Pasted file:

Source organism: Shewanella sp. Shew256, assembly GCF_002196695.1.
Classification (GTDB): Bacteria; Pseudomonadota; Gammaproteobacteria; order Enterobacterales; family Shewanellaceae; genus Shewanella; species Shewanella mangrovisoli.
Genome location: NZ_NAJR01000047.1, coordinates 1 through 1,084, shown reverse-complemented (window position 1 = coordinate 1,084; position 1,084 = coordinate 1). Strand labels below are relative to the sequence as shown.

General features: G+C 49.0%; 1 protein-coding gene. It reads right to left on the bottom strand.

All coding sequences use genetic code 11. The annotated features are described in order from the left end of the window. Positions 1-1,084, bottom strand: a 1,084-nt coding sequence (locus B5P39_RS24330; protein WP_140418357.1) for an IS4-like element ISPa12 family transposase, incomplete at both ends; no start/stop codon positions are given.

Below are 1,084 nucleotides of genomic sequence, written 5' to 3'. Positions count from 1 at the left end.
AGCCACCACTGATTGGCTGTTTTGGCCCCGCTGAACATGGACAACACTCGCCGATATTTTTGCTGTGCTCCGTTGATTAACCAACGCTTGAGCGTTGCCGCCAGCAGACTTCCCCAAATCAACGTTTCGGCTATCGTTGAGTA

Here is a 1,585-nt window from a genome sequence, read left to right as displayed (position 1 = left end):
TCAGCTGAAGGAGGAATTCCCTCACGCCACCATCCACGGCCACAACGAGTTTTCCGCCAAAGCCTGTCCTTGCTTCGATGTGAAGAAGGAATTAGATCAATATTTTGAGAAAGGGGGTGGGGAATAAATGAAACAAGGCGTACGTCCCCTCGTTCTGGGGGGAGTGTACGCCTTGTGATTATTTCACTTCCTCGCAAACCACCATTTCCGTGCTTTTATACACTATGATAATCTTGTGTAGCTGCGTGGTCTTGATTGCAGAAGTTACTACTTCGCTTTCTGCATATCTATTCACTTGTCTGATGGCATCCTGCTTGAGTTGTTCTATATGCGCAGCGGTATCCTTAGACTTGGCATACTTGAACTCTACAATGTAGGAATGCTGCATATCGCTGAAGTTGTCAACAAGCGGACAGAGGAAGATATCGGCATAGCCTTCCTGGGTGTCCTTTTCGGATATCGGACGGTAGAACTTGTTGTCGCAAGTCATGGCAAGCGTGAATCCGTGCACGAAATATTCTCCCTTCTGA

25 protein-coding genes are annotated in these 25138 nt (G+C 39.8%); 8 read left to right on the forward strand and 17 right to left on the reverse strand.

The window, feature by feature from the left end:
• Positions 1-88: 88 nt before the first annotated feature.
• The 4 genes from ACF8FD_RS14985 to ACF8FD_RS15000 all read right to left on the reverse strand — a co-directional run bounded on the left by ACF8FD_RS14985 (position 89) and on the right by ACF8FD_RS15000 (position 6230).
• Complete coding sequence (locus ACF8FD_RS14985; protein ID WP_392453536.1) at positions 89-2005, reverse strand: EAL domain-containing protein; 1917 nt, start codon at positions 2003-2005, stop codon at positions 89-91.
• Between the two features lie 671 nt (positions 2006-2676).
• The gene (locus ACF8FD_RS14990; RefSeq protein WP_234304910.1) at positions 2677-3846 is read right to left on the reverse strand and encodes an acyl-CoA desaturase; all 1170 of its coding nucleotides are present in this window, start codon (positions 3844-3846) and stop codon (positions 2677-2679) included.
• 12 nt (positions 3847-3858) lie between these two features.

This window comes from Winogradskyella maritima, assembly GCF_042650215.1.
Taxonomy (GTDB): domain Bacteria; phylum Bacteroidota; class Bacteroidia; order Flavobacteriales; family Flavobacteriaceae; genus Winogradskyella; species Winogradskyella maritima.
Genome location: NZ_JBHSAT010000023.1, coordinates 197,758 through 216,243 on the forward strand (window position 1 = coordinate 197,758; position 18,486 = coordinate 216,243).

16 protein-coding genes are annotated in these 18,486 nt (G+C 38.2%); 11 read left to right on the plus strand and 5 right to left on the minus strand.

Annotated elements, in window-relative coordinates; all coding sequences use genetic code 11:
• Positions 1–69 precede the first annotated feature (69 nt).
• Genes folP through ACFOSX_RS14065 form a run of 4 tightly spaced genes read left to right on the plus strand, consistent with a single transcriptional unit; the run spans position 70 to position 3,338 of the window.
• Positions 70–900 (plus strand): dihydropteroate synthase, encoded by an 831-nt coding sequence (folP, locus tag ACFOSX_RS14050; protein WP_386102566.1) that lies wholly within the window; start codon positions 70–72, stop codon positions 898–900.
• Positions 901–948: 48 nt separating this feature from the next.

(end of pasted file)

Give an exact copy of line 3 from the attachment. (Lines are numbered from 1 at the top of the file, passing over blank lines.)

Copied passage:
Genome location: NZ_NAJR01000047.1, coordinates 1 through 1,084, shown reverse-complemented (window position 1 = coordinate 1,084; position 1,084 = coordinate 1). Strand labels below are relative to the sequence as shown.